Saturday, June 24, 2006

Speaking Up Against Antiquated Sexism in Japan

It is not uncommon for me to feel disgust at the way women are treated in this country. I am often amazed not only at how men treat women, but also at how women treat women and how children view women. I am appalled and shocked by women’s subordinate position in Japanese society.

I am well aware that in other “advanced” nations too, there are a handful of problems between the sexes, from domestic violence to child pornography. However, of all affluent nations I have lived in or visited, I have never come across such a display of ignorance and discrimination against women as in Japan—a so-called “advanced” society and a member of the Group of Eight industrialized nations.

The other day, while teaching an English conversational class to a group of junior high students. I caught a glimpse of a pencil case. On it was the brand name “BITCH.” Drawn in stick figures on the pencil case was a man pointing a gun to a woman’s head. I immediately asked my student if she thought this was OK. She passed the buck, stating it was her sister’s.

“How can this be possible?” I thought. Then I was magically struck with the realization that I am in Japan. I am in a country that constantly reminds me that the only reason women were put on this earth was to be at the beck and call of men. Articles in magazines point out that in Japan, men have the money and power, while women serve sex and are only allowed to say “So desu ne…!” (Well…!)

There are many “sick” sex ads everywhere. Junk mail promoting juvenile prostitution are sent to e-mail boxes every day, and many Japanese men (educators, government officials, doctors and lawmakers) jump on the opportunity to buy sex. Under-18 pornographic magazines are in book stores where children can easily see them. Very weird adult videos are in video shops where young people can easily purchase them. What is worse is that many Japanese voters, especially parents and educators, don’t complain about these things to their representatives—they are not even considered problems.

Whenever I ask Japanese women about sexual harassment or why many women in Japan allow men to treat them as “sex objects,” most of them have no answer: they just giggle. A Japanese acquaintance told me she has often seen “decent-looking” guys touching women buttocks in crowded trains, but surprisingly the victims do not complain or react at all. She also told me she is extremely tired of sitting in subways next to, or near men openly gazing at pictures of nude women, reading manga that often includes violent rape, then being stared at from head to foot by these same men.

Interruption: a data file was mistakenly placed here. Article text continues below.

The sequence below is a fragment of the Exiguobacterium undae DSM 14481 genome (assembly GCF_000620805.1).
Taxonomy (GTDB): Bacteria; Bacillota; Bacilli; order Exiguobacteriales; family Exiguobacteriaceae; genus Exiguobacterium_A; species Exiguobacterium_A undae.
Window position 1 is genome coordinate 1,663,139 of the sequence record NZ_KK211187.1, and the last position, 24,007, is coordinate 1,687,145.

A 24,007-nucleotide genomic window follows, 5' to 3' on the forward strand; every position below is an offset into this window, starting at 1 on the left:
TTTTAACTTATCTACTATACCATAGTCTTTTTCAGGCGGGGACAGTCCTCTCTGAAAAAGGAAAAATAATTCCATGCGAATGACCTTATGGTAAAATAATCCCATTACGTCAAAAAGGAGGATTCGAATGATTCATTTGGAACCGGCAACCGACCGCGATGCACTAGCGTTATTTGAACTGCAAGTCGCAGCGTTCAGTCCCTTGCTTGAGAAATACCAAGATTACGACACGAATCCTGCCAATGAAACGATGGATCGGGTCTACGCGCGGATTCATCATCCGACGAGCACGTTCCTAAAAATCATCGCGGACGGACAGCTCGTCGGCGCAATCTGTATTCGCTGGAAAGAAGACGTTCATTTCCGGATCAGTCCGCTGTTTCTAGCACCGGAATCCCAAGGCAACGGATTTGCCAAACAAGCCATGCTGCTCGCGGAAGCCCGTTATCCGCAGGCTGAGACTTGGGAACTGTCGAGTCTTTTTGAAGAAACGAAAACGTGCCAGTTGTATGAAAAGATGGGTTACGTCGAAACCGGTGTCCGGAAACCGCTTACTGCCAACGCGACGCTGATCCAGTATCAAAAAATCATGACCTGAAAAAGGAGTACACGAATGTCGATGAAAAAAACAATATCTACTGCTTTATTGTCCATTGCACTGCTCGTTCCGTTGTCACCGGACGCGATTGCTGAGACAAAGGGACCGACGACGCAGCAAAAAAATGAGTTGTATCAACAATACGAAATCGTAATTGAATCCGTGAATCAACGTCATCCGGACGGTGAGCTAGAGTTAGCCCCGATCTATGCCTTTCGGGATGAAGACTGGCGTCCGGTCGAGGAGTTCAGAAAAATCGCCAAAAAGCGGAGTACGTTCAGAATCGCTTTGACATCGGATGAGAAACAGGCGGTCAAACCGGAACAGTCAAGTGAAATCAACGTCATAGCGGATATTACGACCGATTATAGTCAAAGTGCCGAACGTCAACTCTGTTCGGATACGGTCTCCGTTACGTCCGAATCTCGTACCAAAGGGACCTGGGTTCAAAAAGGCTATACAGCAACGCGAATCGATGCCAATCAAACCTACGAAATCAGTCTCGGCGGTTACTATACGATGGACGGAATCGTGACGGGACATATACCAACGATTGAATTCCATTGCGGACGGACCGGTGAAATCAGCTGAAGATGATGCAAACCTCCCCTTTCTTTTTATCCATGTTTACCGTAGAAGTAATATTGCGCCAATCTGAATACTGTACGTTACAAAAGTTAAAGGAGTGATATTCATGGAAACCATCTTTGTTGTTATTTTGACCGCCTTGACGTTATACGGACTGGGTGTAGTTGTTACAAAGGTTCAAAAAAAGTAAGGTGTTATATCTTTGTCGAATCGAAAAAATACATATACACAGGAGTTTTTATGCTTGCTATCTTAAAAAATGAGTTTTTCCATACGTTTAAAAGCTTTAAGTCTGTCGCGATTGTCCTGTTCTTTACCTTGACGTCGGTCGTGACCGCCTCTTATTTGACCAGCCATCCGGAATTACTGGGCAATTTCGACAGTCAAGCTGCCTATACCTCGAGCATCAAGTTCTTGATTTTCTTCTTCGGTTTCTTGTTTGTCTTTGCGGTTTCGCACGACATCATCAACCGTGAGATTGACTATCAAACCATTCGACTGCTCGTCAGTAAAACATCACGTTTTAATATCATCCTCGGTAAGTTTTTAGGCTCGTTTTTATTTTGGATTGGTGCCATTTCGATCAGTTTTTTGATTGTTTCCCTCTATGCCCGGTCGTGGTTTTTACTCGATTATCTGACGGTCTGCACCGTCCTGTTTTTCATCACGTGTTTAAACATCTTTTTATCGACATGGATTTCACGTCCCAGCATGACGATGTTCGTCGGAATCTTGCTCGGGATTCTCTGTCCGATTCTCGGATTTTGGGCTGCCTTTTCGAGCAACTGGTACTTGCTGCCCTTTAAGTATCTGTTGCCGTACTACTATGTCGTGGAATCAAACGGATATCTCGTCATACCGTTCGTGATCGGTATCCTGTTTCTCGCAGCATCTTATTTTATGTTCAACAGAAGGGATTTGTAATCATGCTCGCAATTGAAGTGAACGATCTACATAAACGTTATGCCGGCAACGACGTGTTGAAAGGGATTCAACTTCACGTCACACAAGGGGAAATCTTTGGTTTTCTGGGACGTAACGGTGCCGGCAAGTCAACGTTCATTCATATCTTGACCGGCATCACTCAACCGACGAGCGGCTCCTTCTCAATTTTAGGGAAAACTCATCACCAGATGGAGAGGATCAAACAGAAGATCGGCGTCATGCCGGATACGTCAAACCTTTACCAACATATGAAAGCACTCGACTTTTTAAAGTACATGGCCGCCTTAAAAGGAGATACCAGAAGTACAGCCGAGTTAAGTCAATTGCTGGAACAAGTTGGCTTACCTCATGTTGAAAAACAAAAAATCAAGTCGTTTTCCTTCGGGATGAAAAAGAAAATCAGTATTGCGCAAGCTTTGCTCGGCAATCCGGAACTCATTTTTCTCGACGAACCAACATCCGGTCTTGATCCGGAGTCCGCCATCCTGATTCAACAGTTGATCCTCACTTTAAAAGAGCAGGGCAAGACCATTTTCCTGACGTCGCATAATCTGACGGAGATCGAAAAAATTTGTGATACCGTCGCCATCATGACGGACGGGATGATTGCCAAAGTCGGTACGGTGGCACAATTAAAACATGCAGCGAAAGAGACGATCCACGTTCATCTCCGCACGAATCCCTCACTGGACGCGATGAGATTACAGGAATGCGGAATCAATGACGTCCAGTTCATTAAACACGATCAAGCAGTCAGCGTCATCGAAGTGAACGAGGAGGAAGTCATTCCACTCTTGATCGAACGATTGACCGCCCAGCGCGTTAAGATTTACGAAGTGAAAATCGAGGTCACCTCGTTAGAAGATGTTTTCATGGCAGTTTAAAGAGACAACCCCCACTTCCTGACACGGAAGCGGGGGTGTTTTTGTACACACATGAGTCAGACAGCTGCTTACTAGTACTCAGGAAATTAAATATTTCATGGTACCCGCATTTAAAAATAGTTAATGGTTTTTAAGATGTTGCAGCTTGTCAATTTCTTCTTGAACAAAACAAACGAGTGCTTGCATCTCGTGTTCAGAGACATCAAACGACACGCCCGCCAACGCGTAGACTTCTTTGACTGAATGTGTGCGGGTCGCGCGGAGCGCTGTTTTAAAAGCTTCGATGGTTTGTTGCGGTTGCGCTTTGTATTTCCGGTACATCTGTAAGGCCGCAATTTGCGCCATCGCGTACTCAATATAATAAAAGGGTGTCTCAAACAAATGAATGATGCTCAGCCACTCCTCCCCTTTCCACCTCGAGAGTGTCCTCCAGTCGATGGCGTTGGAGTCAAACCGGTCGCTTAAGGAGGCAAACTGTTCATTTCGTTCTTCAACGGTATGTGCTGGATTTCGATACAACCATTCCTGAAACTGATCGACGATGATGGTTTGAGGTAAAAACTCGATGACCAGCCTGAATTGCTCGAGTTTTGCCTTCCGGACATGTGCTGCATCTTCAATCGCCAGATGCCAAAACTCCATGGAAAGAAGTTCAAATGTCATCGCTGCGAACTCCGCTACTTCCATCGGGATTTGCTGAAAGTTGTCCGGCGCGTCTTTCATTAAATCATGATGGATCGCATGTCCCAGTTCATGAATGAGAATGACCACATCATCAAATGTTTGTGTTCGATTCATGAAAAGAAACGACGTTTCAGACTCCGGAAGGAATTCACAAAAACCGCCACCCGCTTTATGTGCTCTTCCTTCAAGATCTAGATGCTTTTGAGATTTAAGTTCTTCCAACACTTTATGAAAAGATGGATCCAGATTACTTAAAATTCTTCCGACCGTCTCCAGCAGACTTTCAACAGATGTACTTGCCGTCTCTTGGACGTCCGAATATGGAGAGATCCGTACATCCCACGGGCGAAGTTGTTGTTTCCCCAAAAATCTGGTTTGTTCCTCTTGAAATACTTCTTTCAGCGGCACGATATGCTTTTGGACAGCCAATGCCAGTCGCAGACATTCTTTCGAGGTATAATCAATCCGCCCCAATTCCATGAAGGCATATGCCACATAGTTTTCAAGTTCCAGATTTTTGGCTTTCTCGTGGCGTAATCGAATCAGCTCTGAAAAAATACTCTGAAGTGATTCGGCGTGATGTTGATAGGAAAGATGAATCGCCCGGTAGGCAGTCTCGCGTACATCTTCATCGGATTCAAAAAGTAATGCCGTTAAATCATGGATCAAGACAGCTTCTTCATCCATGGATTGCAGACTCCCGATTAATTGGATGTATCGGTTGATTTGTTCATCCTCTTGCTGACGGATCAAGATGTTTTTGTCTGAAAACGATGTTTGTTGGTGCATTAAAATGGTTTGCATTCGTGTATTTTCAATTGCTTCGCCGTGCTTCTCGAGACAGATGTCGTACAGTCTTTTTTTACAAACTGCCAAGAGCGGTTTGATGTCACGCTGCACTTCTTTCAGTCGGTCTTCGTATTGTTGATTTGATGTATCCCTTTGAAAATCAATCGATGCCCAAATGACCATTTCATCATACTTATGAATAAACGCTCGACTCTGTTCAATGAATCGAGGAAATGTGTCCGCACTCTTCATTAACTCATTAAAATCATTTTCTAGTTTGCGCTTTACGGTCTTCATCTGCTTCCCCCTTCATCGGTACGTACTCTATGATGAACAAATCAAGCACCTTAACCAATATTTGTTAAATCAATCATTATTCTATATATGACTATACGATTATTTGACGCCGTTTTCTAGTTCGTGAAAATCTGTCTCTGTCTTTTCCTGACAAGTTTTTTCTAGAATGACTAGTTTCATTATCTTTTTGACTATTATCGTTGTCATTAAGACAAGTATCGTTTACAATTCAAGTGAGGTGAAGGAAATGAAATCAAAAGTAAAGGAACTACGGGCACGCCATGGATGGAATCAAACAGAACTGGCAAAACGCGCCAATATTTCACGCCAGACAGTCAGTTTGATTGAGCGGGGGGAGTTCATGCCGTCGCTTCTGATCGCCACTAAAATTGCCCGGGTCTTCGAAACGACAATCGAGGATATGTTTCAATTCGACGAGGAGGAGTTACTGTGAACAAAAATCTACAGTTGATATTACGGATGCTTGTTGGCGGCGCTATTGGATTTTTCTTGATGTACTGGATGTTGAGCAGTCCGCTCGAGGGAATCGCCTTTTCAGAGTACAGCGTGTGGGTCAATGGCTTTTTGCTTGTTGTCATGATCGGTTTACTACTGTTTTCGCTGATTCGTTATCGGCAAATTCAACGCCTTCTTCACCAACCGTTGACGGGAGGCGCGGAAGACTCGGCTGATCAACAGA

In the past, Japanese men forced a tremendous number of women to become sex slaves; today, Japanese men gaze hungrily on the subways at pornography. Video rental shops and television senders provide not only lust on film, but worse, violent and aggressive sex toward women; and finally, groups of Japanese men (including educators, diplomats, government officials and even lawmakers), who are married, proudly carry their prostitute guidebooks and parade through Thailand hoping for sex, while their wives and kids stay at home.


Even if not all Japanese men purchase pornographic materials or sex guides, I am unpleasantly shocked that this society continues to condone or at least passively observe as men continue the ancient tradition of classifying women as objects rather than human beings. In Canada, the nation of which I am a citizen, we have a bit of these problems, but Canadians stand up against them. Women, especially, are united in trying to stop sexploitation and sexual inequality.

Acknowledging that there are differences between women and men, they do not determine the superiority of one group over the other. Japanese women must fight for their reputation, rights and dignity. They need to take care of their own children to protect them from the negative influences of this “filthy” society so that they can earn respect and better circumstances. Many Japanese men do not care, as they have treated women like “sex toys” for centuries.

1 comment:

Candy said...

Your mention of sexist Japanese porn hits home. I can't even begin to recall the amount of horrid porn I watched for a paper I wrote over it for a psych class. The depictions of women were nearly always subservient, and they rarely showed female pleasure. And the proliferation of "bukkake" and "gokkun" porn also disturbed me, as the girls also sit, looking braindead or unaroused, as they were covered in cum. One even included a woman in a large "toilet". Knowing this is an old Japanese practice to humiliate women made the viewing so much more unbearable. What was the pleasure for these men in watching such smut? I believe many men harbor a resentment of women that stems from rejection, and this resentment and suppressed negative emotion turns into sexual fantasy. Perhaps this is true in that culture as well, as well as the clear sexist indoctrination that occurs.

Mainstream porn is a sexist industry to begin with, but the japanese industry must be worse.